Director: León Klimovsky
BCI Eclipse/Deimos

Paul Naschy, Spain's superstar of horror, starred as a number of maniacal monsters during his most prolific period (1968-1973). He'd appear as a mummy, Count Dracula, a deranged hunchback, and his most famous role of Waldemar Daninsky, the doomed werewolf. After directing several successful "El Hombre Lobo" romps for Naschy, León Klimovsky was back on hand for this undead entry, known in Spain as LA REBELION DE LAS MUERTAS. Naschy takes on two roles; an East Indian guru named Krishna and his scarred brother Kantaka, who uses some kind of voodoo to bring back the dead and haunt a redheaded British woman (Romy, who looks great in a pink nightgown) after her father gets the hatchet in the head.

Like Klimovsky's DR. JEKYLL AND THE WOLFMAN, some of this film was shot on location in London, the city where it takes place in. Anyone expecting George Romero-inspired antics should look elsewhere. Klimovsky's zombies are mainly female actresses in black cloaks and blue face make-up who stroll around and grin a lot (they look something like the vamps in Andy Milligan's ultra-cheap THE BODY BENEATH). One haunting scene in which they attack a morgue attendant is somewhat reminiscent of Klimovsky's own WEREWOLF'S SHADOW (as well as a scene in the first "Blind Dead" film), with the bizarre image of the pasty-faced gals mutilating his neck with the rim a soda can!

There's some gore abound, including a great money shot where an old woman's severed head falls to the ground when her still-standing corpse is shaken. You also get a dose of nudity from Naschy regulars Mirta Miller (COUNT DRACULA'S GREAT LOVE) and Aurora de Alba (the vampire countess in FRANKENSTEIN'S BLOODY TERROR), who strips down to nothing but a pair of black panties to meet her lover in secret. There's also a rubber-masked killer playing with little voodoo dolls, Vic Winner as the macho professor hero, and an idiot servant (Pierre Besari) who resembles a demented Yaphett Kotto with a nasty birthmark on his face. And let's not forget the incredibly upbeat 1970s score by Juan Carlos Calderón, complete with a froggy-voiced vocalist chanting, "Ba, ba, ba, ba...!"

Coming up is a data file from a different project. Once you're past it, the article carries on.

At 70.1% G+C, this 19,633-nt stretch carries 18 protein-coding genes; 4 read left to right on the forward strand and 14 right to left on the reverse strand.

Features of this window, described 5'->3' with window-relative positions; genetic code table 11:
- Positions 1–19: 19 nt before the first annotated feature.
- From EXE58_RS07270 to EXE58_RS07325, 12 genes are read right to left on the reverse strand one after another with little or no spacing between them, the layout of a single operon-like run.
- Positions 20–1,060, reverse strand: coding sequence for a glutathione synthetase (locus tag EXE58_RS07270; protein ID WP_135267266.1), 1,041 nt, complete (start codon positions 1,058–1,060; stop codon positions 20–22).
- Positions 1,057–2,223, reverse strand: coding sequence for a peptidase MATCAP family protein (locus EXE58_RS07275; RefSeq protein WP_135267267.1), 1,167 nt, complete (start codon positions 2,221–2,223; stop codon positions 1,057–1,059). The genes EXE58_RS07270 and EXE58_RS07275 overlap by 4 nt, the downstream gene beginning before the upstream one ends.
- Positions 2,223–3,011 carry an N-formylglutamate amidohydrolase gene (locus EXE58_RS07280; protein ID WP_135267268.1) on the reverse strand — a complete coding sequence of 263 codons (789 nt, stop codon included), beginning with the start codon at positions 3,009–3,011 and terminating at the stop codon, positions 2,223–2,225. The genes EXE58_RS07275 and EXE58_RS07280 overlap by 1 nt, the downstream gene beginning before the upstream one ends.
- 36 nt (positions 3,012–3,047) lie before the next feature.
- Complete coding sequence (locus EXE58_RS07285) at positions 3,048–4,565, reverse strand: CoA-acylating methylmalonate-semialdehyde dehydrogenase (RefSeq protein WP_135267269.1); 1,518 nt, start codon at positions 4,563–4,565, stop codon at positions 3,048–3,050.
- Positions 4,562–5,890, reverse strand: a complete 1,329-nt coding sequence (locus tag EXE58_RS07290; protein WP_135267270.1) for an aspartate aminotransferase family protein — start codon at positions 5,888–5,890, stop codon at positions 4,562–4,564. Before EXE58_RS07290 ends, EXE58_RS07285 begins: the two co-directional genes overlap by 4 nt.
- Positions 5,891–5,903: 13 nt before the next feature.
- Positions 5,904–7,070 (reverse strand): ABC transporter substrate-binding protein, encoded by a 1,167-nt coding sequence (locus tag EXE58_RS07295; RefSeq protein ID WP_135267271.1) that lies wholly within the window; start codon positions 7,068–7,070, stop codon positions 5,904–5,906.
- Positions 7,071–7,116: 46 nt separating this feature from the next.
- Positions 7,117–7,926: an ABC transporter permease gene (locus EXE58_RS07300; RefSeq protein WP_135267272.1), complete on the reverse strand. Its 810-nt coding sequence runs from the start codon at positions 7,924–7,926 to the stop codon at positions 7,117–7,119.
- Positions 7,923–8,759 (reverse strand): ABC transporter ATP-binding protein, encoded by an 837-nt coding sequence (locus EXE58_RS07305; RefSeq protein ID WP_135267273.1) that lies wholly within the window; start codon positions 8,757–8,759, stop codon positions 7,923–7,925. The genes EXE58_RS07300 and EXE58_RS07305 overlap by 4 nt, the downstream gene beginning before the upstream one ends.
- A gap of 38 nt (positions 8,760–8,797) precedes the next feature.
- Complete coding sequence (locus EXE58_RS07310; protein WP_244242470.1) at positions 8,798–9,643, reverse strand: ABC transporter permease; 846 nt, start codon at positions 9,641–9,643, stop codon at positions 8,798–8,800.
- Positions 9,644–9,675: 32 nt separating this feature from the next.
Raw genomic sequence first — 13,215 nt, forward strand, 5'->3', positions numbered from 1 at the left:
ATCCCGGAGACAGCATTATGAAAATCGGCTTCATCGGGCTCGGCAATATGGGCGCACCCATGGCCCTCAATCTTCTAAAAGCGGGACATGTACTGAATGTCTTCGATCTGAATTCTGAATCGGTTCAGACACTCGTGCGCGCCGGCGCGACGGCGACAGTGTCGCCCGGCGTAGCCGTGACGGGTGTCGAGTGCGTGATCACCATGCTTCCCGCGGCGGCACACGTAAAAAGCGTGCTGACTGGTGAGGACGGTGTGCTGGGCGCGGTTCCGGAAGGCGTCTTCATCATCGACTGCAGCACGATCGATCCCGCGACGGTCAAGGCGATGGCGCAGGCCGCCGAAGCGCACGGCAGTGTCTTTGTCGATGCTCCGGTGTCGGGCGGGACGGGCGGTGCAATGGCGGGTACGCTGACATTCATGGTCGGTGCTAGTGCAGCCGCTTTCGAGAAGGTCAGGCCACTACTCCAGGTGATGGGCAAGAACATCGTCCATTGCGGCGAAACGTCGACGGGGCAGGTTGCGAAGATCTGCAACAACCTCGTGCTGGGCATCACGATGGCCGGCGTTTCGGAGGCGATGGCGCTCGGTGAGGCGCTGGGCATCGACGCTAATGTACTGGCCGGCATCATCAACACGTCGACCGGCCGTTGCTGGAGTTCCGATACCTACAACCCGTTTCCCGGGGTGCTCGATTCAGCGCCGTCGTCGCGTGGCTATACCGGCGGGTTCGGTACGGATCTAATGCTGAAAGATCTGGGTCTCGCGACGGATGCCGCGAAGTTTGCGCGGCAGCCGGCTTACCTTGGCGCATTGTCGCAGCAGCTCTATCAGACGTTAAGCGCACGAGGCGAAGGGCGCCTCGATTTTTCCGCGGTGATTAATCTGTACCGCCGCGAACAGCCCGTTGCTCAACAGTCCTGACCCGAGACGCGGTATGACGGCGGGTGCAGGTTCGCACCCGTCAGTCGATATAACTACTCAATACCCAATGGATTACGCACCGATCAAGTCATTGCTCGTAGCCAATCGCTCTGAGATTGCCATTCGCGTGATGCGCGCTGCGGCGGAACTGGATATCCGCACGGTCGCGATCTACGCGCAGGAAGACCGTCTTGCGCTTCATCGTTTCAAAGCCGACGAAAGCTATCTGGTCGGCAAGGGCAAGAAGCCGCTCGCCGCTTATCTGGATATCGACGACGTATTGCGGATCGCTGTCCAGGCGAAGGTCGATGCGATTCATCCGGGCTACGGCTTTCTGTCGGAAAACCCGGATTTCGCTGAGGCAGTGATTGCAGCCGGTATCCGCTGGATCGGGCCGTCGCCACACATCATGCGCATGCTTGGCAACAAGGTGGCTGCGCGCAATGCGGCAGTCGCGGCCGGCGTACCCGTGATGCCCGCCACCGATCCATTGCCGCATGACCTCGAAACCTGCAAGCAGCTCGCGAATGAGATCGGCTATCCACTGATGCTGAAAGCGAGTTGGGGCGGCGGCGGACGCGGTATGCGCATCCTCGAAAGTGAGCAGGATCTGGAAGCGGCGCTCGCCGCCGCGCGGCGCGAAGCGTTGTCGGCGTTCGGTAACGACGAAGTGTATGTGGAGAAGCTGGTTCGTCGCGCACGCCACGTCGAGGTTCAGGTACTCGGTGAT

Though less inspired then most of Klimovsky's other horrors, the film is still entertaining. Dream sequences that include Naschy as a goat-horned devil in full body paint and Mirta Miller painted gold, as well as the ghoulish female zombies make it game, and the film does not take itself too serious. Naschy’s screenplay (penned under his real name, Jacinto Molina) tends to go all over the place, only adding to the groovy delirium on display.

BCI’s fully uncut transfer of VENGEANCE OF THE ZOMBIES is quite stunning and looks almost too good, if that’s possible. Apparently shot open matte, its presented full frame with compositions always looking pretty accurate. Colors are very bold, with excellent picture detail, and the source for the transfer is in impeccable shape. The audio contains three different options; Castillian with optional English subtitles, English-dubbed mono and English Surround Sound. If you want to watch it in English, go with the mono track as the Surround track is noticeably out of sync. One brief scene, which begins at the 1:03:15 mark, was never in the English language export version of the film, and therefore contains a bit of dialogue in Spanish only (on all three audio tracks). The subtitles do not come up automatically for the scene, so you should keep your remote handy to catch the translation.

Extras on the disc include a video introduction with Naschy himself (in Spanish with English subtitles), several minutes of alternate “clothed” scenes lensed (for the Spanish version) to replace nudity present in the feature presentation, the original Spanish beginning and end credits, an international trailer in English and two extensive still galleries (one of still photos, the other of advertising poster and lobby card art). A pull-out booklet contains very informative liner notes by Naschy historian Mirek Lipinski, who gives background on the cast as well as pointing out some flubs that can be found in the film.

BCI’s releases of NIGHT OF THE WEREWOLF and VENGEANCE OF THE ZOMBIES are highly recommended purchases. Other Naschy/Spanish horror DVDs are in the pipeline from the company, but a bunch more sit on the sidelines and will only see fruitation if the initial releases do well. So please, especially with the low retail prices, support these! (George R. Reis)